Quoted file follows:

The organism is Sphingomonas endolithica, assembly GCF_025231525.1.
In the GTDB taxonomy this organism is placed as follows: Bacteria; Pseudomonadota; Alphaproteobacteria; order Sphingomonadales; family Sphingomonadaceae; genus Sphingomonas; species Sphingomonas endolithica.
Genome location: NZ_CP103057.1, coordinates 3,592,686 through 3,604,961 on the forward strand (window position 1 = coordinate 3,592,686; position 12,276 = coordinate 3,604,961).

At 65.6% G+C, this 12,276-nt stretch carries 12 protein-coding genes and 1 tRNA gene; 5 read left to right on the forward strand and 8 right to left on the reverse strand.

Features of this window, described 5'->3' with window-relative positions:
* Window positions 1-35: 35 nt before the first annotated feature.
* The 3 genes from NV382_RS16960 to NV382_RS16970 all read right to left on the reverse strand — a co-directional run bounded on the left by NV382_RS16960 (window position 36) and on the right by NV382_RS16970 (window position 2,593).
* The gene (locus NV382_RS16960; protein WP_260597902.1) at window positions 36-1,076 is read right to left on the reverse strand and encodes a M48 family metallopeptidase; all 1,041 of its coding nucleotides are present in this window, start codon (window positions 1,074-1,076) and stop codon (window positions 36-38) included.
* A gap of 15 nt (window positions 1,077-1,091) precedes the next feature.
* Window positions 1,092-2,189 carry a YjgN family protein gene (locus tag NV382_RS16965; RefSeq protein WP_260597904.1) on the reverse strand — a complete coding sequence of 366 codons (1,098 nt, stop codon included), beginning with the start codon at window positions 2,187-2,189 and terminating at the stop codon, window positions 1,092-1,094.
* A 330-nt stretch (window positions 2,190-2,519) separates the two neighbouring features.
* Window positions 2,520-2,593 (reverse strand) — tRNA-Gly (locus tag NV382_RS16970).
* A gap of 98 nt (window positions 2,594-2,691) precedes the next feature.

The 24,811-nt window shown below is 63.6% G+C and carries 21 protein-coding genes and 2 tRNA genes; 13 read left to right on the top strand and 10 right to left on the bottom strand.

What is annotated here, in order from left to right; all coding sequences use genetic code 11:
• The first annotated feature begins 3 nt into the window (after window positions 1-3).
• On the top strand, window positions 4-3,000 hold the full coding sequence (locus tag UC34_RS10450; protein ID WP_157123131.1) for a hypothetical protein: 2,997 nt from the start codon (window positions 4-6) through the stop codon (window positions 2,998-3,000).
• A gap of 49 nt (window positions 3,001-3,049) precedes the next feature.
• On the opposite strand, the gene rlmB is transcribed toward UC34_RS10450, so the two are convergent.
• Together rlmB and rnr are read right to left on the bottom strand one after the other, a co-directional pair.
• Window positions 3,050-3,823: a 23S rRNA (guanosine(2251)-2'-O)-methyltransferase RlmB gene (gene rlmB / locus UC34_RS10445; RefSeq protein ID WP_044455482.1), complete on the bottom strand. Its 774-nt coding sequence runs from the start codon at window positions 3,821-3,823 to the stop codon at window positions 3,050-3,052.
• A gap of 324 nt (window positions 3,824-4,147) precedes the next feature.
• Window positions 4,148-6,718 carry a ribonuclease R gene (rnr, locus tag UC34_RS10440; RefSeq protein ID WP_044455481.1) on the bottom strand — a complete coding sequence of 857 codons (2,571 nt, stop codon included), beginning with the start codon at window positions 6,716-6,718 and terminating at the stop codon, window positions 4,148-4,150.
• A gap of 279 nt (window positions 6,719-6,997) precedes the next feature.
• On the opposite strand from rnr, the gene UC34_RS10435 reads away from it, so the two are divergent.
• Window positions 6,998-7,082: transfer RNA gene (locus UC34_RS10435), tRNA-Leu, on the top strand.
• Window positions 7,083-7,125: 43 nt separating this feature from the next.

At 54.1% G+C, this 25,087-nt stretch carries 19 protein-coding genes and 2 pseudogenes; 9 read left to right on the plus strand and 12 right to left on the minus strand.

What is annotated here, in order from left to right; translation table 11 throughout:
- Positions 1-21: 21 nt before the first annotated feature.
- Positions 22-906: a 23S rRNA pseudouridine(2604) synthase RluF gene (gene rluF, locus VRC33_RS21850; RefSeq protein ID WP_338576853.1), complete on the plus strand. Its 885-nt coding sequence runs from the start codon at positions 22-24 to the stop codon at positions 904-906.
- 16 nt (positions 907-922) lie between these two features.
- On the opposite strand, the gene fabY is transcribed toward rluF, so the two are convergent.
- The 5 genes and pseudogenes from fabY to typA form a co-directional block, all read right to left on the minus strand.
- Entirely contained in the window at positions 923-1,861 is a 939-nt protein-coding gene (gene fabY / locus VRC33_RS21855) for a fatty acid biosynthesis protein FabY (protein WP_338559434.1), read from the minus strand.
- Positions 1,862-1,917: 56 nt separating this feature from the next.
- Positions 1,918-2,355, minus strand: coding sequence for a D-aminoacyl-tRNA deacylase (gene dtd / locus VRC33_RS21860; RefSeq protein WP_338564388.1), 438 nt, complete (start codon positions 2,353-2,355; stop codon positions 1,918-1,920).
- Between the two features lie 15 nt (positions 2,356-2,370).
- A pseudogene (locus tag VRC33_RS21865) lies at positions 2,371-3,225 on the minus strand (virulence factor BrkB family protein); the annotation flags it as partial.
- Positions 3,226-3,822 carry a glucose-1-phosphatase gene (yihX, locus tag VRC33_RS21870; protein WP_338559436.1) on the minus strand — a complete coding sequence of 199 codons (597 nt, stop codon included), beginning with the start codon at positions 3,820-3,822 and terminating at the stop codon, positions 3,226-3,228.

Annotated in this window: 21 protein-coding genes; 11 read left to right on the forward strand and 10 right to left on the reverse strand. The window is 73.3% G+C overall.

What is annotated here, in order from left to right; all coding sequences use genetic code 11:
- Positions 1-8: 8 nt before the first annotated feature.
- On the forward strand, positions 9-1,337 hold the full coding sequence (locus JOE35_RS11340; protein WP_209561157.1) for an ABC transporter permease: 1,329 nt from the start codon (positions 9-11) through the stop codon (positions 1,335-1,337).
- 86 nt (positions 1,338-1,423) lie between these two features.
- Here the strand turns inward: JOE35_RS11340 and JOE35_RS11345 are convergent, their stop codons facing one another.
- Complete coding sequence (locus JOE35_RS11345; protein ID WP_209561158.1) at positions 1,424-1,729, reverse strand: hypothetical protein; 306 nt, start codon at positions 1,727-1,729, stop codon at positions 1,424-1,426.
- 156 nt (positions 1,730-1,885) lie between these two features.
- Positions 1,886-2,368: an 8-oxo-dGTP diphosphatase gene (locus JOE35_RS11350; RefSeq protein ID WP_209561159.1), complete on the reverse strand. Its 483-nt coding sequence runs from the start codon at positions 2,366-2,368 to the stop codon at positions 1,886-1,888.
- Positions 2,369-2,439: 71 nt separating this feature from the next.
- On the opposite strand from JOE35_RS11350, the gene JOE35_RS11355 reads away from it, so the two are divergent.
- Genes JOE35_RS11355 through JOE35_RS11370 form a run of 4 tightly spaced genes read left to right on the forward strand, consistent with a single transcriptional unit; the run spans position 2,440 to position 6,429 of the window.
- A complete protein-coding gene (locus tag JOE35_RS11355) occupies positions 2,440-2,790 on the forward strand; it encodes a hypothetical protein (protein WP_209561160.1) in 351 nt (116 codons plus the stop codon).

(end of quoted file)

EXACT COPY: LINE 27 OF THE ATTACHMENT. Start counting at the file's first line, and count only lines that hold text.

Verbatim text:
• Window positions 7,083-7,125: 43 nt separating this feature from the next.